Rexam buys majority stake in Saudi beverage cans maker

Updated 13 February 2014
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Rexam buys majority stake in Saudi beverage cans maker

JEDDAH: Beverage cans maker Rexam said it bought a 51 percent stake in Saudi Arabia’s United Arab Can Manufacturing Ltd, a supplier to The Coca-Cola Co, for $122 million as part of its strategy to expand in emerging markets.
Rexam, which makes cans for Coca-Cola, PepsiCo. Inc. and Heineken, said UAC’s plant in Dammam has an annual capacity of 1.8 billion cans.
UAC had earnings before interest, taxes, depreciation and amortization of about $29 million in 2012, London-based Rexam said.
“Growth prospects for the beverage can in the Middle East are attractive,” Rexam CEO Graham Chipchase said.
The deal is expected to close in the third quarter of 2014.
Rexam, which set up an office in Dubai last year to focus on Africa, the Middle East and Asia, said in November that it expected emerging markets such as Brazil and India to perform well in 2014.
UAC’s shareholders include Olayan Financing Company, Aujan Industries Co, The Coca-Cola Bottling Company of Saudi Arabia and Al-Jabr Trading Company.
Rexam recently sold the bulk of its health care packaging business to Montagu Private Equity for $805 million in cash to focus on making beverage cans.
Rexam is due to report its full-year results on Feb. 20.
Shares in the company were up marginally at 511 pence at 1510 GMT on the London Stock Exchange.


Saudi Arabia has lion’s share of regional philanthropy

Updated 46 min 46 sec ago
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Saudi Arabia has lion’s share of regional philanthropy

  • Kingdom is home to three quarters of region's foundations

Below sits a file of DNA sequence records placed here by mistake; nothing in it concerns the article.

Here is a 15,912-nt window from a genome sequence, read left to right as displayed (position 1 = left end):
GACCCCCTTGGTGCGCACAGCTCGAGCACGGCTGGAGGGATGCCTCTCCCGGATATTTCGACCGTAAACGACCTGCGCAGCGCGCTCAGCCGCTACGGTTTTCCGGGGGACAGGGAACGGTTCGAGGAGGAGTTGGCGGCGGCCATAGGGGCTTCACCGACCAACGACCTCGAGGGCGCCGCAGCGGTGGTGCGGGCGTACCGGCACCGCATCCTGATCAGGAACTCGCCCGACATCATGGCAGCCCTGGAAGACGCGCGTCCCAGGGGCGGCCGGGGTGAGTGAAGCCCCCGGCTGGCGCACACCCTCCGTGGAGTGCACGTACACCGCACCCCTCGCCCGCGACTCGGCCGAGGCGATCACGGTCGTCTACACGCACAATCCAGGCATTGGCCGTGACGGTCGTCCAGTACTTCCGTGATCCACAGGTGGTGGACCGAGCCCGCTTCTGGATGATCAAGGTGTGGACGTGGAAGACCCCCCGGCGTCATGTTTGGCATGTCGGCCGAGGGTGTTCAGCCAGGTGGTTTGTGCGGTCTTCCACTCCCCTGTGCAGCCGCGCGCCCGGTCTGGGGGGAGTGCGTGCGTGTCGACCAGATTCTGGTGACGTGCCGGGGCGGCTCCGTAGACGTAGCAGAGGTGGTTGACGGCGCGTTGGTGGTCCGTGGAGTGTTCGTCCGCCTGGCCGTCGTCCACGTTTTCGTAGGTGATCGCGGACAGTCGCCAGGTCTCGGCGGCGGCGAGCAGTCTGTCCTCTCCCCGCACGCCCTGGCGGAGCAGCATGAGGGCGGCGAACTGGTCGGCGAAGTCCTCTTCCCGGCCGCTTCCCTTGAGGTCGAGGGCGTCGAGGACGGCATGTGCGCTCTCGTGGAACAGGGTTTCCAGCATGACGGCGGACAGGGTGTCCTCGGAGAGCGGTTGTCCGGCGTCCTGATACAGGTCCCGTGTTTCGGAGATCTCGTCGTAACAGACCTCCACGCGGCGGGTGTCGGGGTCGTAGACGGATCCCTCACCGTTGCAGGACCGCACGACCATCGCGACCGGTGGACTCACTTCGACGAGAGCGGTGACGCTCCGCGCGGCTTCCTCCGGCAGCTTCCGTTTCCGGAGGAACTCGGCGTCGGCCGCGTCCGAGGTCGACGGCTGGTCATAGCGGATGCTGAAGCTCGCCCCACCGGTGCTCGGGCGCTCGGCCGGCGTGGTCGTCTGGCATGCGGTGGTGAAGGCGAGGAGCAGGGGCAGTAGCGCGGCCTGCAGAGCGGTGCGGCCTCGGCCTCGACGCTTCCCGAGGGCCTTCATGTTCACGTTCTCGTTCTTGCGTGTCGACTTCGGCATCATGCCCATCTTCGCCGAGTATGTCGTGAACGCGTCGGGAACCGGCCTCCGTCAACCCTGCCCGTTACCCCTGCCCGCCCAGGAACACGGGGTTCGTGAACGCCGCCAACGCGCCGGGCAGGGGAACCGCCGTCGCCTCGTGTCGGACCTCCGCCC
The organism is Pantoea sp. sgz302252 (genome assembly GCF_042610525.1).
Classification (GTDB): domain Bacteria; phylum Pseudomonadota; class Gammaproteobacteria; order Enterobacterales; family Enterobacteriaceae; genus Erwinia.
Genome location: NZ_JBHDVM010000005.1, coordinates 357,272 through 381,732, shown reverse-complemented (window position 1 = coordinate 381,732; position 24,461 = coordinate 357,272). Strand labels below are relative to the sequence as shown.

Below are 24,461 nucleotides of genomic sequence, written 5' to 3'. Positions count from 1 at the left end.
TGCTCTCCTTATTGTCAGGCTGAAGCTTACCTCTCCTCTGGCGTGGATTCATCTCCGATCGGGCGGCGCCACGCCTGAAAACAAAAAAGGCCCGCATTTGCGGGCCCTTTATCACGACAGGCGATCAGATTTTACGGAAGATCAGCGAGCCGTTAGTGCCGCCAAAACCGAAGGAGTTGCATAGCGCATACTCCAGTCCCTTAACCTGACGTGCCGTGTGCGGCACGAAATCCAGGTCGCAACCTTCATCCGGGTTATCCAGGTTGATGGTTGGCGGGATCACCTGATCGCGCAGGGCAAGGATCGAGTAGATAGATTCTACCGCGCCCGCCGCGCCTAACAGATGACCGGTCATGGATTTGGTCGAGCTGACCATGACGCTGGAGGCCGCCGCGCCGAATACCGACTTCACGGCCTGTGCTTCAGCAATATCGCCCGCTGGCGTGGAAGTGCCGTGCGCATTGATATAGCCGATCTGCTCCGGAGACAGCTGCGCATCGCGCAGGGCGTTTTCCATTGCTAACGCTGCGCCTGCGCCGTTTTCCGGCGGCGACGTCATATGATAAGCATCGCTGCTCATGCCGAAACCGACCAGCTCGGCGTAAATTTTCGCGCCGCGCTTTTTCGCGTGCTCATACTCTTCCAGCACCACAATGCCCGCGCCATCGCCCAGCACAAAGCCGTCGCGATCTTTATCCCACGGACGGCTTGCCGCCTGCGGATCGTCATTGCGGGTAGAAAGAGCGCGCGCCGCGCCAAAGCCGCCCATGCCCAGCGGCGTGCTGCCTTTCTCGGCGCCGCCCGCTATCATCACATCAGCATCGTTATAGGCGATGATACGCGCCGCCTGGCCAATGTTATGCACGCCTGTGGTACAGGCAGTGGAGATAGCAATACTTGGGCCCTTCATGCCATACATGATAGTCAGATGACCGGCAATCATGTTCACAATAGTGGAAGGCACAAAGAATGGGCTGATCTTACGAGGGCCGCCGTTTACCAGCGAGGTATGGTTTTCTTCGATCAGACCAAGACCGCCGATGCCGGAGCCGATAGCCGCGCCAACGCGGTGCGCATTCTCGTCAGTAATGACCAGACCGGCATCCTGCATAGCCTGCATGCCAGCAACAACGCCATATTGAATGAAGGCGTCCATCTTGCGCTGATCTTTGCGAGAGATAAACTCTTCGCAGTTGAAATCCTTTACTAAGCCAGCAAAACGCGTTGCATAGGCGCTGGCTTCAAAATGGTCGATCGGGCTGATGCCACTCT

• Combined asets of global foundations is $1.5 trillion

Nearly three quarters of philanthropic foundations in the Middle East are concentrated in Saudi Arabia, according to a new report.

The study, conducted by researchers at Harvard Kennedy School’s Hauser Institute with funding from Swiss bank UBS, also found that resources were highly concentrated in certain areas with education the most popular area for investment globally.

That trend was best illustrated in the Kingdom, where education ranked first among the target areas of local foundations.

While the combined assets of the world’s foundations are estimated at close to $1.5 trillion, half have no paid staff and small budgets of under $1 million. In fact, 90 percent of identified foundations have assets of less than $10 million, according to the Global Philanthropy Report. 

Developed over three years with inputs from twenty research teams across nineteen countries and Hong Kong, the report highlights the magnitude of global philanthropic investment.

A rapidly growing number of philanthropists are establishing foundations and institutions to focus, practice, and amplify these investments, said the report.

In recent years, philanthropy has witnessed a major shift. Wealthy individuals, families, and corporations are looking to give more, to give more strategically, and to increase the impact of their social investments.

Organizations such as the Bill and Melinda Gates Foundation have become increasingly high profile — but at the same time, some governments, including India and China, have sought to limit the spread of cross-border philanthropy in certain sectors.

As the world is falling well short of raising the $ 5-7 trillion of annual investment needed to achieve the UN’s Sustainable Development Goals, UBS sees the report findings as a call for philanthropists to work together to scale their impact.

Understanding this need for collaboration, UBS has established a global community where philanthropists can work together to drive sustainable impact.

Established in 2015 and with over 400 members, the Global Philanthropists Community hosted by UBS is the world’s largest private network exclusively for philanthropists and social investors, facilitating collaboration and sharing of best practices.

Josef Stadler, head of ultra high net worth wealth, UBS Global Management, said: “This report takes a much-needed step toward understanding global philanthropy so that, collectively, we might shape a more strategic and collaborative future, with philanthropists leading the way toward solving the great challenges of our time.”

This week Saudi Arabia said it would provide an additional $100 million of humanitarian aid in Syria, through the King Salman Humanitarian Aid and Relief Center.

The UAE also this week said it had contributed $192 million to a housing project in Afghanistan through the Abu Dhabi Fund for Development.